It’s possible to buy 10,000 Page Likes/Fans for as little as $230 and 2,000 Likes on your status and/or photos for an extra $50.
Note – these are Likes outside of the Facebook targeted adverts/sponsored posts etc where you can target categories of people and demographics etc to more closely match your brand – but of course they are much more expensive than buying the kind of likes here.
So, clearly, you don’t have to have a big budget to make your account look bigger, engaging, popular and more attractive to a brand than perhaps it actually is in reality…..
Why do people buy Likes/Follows/Interaction etc ? More recently I’ve seen more of this happening as some brands and PR agencies are more interested in numbers than the quality of engagement, seeming to make a big assumption that if you have big numbers of fans/followers etc, then that means that you are a power influencer or successful blogger/personality which is not necessarily the case, particularly if a large proportion of those followers are bought followers which more often than not are not genuine followers, just hollow accounts set up with enough information to pass the ‘fake’ checks done by social media account set up.
We are guilty on both fronts, one of the first questions or pieces of research a brand and/or PR company does for you (if you are a brand) is to check out the bloggers stats and numbers, and in our own media packs, as bloggers our numbers are usually one of the first metrics that we include too. As bloggers we have a part to play in this by educating agencies and all interested parties about what our ethos is in terms of our numbers, how have we gained them and why we don’t think that big is not necessarily best (unless of course you do and you have grown your numbers organically).
I’ve heard some people compare buying likes and followers as similar to buying your friends, and that resonates for me – surely you would prefer to have friends (followers/Fans) who choose to like you because of who you are and what you say, rather than to like you because you paid for them….. I’ve even read some posts where the feeling is that bloggers/brands who get paid for their work because of their high numbers and those numbers are bought ‘fake’ followers are in effect committing a form of fraud since the basis of their proposition is not genuine.
How to Spot the buyers from the non buyers … if you want to …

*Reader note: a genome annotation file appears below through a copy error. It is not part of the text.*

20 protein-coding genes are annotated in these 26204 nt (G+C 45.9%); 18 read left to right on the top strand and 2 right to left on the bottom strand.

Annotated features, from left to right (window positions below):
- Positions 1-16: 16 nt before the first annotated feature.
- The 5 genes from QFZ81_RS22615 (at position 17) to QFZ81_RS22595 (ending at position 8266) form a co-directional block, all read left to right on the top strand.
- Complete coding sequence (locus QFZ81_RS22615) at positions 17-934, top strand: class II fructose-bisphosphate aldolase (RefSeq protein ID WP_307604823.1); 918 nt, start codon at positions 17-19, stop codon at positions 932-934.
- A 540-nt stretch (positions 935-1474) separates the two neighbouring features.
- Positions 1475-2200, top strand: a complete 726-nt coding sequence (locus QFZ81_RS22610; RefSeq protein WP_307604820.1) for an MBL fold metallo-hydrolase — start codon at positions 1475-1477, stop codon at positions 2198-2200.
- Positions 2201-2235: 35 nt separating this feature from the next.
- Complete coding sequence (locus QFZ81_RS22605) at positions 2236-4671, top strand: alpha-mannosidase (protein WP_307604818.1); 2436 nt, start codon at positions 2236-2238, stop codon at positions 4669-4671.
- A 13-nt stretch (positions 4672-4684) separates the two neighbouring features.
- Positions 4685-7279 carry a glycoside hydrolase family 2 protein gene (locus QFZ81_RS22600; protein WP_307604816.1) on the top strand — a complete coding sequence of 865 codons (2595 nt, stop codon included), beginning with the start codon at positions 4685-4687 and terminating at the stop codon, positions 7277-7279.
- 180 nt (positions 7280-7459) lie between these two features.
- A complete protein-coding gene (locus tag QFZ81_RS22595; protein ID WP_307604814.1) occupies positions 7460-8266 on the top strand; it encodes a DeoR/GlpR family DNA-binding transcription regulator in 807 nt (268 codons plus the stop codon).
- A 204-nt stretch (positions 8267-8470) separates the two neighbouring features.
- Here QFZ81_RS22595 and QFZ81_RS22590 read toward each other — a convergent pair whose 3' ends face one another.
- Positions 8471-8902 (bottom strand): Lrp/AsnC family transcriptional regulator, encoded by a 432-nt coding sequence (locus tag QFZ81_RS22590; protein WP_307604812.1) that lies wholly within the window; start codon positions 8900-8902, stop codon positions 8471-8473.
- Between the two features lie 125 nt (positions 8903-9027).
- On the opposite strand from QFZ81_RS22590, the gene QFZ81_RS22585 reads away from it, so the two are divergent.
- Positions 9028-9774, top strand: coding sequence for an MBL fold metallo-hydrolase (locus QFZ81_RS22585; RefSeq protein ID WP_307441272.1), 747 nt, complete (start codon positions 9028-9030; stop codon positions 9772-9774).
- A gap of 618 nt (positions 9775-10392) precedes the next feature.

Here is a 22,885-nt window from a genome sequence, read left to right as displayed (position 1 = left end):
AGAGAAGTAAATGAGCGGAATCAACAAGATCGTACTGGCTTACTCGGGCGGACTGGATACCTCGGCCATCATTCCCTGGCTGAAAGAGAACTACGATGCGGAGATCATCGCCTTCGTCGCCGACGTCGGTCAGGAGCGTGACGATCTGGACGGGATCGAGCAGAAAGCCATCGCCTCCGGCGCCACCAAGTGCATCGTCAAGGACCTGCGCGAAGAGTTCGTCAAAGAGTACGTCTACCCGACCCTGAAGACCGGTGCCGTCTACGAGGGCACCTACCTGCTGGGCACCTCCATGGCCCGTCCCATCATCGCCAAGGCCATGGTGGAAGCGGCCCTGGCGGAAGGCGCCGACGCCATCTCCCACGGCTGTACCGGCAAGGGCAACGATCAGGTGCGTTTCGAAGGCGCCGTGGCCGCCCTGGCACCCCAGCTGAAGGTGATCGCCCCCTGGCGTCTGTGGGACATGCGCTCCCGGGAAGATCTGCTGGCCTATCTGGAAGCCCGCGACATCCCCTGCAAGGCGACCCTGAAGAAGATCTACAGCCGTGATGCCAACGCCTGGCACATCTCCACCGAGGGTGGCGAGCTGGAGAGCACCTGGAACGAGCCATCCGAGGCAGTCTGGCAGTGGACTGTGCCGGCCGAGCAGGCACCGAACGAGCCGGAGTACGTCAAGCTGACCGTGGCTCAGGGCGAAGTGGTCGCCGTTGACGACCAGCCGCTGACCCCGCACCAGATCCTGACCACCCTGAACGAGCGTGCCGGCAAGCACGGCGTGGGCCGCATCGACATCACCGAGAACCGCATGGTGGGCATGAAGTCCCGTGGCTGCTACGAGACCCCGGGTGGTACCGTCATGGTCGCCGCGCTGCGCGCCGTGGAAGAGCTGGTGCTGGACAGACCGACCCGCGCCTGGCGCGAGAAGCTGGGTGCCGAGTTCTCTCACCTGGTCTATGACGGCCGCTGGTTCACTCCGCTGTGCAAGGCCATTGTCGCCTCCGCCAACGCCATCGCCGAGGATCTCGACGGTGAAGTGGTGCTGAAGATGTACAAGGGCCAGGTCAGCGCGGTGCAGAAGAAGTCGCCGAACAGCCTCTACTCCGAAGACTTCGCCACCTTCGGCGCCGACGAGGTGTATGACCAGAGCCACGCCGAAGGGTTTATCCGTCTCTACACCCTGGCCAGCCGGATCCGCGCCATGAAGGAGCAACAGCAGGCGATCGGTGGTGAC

It’s not an exact science at all and it seems that youneed to become a bit of a detective, firstly of course, you can always ask and see what sort of response you get, secondly, start taking a look behind the scenes, check Likes/Followers/Fans of a page/person you are interested in one week and then a week later, great big jumps in numbers might indicate that a few dollars have exchanged hands, conversely it could mean that there post was retweeted by a celebrity, or posted on a popular site and gone viral and hence the sharp increase in numbers (this is rare but it does happen). Become a bit of a statistician … don’t just look at raw numbers of likes v’s followers – do these as an overall percentage to give you a fair comparison. Ask to see demographics if possible, where are the fans from – if they are all in the Kenya and Korea, but your product is retailing in Dubai, they are unlikely to be purchasers or your product/or diners in your restaurant. Check out the Klout score of a person, some people love it as a quick measure, others don’t. Klout uses algorithms from a person/brand social media and assigns them a score using the algorithms. The higher the number, the more influential the person is – if you buy into the algorithms approach. I say do some, or all of the above and most of all, discuss what each parties aims and objectives are to reach a common consensus depending on what your focus is. For instance someone who has a high Klout score, but half of the score is because of their Instagram activities, might not be the best person if you are only planning a twitter or website campaign or if you have a target audience who typically don’t engage on Instagram (my mum for instance who has no idea what Instagram is or why you would share photos with complete strangers and understands even less about why they would look at them and like them).
So what now ?